New OECD proposals on how corporate tax is calculated would put Ireland at a considerable disadvantage in attracting foreign direct investment in the future, according to Chartered Accountants Ireland (CAI).Under these proposals, which have now been put up for public consultation, multinationals would be subject to corporate tax at the point of sale rather than where products are manufactured. The CAI said this would favour big economies with large consumer markets to the detriment of smaller countries.
"These proposals, which are a key element of a larger project to revise the way multinational companies are taxed, would fundamentally change the business model for companies based in Ireland," said CAI tax director Brian Keegan.
"These proposals would move company profits away from where value is created, in countries like Ireland, to locations where products are sold — principally the major European countries."
This would be akin to taxing our agriculture exports where they are sold, rather than where they are grown, he added.
The proposals are similar to the common consolidate corporate tax base guidelines issued by the European Commission on a number of occasions over the past number of years. The Government consistently opposed these proposals.
As it stands, if a multinational develops and manufactures a product or service in this country, then it is subject to a 12.5% corporate tax rate.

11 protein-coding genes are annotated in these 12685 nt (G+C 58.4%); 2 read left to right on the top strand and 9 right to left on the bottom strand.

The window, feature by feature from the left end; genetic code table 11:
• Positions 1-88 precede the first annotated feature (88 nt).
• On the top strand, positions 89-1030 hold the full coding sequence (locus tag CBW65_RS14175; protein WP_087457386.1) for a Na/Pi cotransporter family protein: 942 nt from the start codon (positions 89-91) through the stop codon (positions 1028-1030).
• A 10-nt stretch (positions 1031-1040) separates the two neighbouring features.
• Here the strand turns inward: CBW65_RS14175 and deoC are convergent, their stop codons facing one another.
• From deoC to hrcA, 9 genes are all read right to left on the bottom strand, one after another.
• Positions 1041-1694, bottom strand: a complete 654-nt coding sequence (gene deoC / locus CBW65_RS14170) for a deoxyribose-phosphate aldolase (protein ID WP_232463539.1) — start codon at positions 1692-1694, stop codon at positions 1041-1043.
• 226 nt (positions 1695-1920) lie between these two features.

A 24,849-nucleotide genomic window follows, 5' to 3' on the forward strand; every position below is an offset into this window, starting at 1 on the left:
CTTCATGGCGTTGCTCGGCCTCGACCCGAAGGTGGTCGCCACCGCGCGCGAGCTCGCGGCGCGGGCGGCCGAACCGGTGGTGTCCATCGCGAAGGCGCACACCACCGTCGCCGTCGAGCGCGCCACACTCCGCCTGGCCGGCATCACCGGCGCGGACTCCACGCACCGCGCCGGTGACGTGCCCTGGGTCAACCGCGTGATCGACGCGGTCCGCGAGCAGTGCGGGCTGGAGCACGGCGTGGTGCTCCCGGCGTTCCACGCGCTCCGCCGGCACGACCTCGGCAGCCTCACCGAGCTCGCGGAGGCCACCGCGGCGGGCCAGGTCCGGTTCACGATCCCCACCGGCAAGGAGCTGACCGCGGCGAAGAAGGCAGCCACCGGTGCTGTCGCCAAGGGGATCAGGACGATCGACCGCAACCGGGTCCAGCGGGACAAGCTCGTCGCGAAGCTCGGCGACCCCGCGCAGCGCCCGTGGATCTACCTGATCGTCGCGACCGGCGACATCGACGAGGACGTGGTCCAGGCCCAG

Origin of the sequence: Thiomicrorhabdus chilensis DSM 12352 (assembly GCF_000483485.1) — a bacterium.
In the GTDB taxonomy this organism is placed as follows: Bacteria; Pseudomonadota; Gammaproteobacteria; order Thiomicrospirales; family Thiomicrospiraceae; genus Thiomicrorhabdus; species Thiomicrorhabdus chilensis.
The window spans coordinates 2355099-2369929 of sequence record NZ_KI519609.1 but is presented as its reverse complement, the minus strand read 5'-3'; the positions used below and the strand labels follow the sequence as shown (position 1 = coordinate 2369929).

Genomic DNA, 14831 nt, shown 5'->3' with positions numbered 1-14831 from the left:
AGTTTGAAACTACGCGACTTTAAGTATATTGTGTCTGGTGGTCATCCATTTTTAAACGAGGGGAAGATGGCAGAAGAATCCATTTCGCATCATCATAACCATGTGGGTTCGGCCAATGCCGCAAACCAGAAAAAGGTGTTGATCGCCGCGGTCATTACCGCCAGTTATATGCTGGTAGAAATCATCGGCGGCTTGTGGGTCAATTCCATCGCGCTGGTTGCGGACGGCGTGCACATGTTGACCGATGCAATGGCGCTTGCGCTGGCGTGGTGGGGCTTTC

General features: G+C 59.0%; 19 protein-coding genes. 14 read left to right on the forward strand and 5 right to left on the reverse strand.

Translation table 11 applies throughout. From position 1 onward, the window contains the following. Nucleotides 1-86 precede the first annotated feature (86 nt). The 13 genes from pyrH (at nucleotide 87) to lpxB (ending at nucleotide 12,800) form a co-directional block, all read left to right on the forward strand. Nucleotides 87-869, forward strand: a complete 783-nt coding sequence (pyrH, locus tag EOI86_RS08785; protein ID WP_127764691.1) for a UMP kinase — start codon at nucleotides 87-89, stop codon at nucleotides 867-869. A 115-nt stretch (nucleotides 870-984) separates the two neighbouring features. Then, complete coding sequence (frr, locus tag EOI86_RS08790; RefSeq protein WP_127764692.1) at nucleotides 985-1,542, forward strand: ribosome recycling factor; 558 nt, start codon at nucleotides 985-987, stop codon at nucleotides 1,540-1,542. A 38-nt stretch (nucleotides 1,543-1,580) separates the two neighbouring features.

However, under the OECD proposal, a multinational would pay corporate tax at the rate of where these products and services are sold. This would undermine Ireland’s attractiveness as a location for foreign direct investment.
The proposals in this report are to be the subject of public consultation, and the OECD is inviting comments before April 14 next, said Mr Keegan.
"It is vitally important for Irish business to engage with this process, and point out the flaws in the OECD reasoning. Fewer than 20 inputs were provided to the OECD following their opening consultations on this matter at the end of 2013.
"We need the commercial point of view to be fed into these proposals, before they become concrete to the detriment of Irish business and Irish taxpayers generally" said Mr Keegan.
Section 240A of the Tax Administration Act, 2011 (as amended) requires that all tax practitioners register with a recognized controlling body before 1 July 2013. It is a criminal offense to not register with both a recognized controlling body and SARS.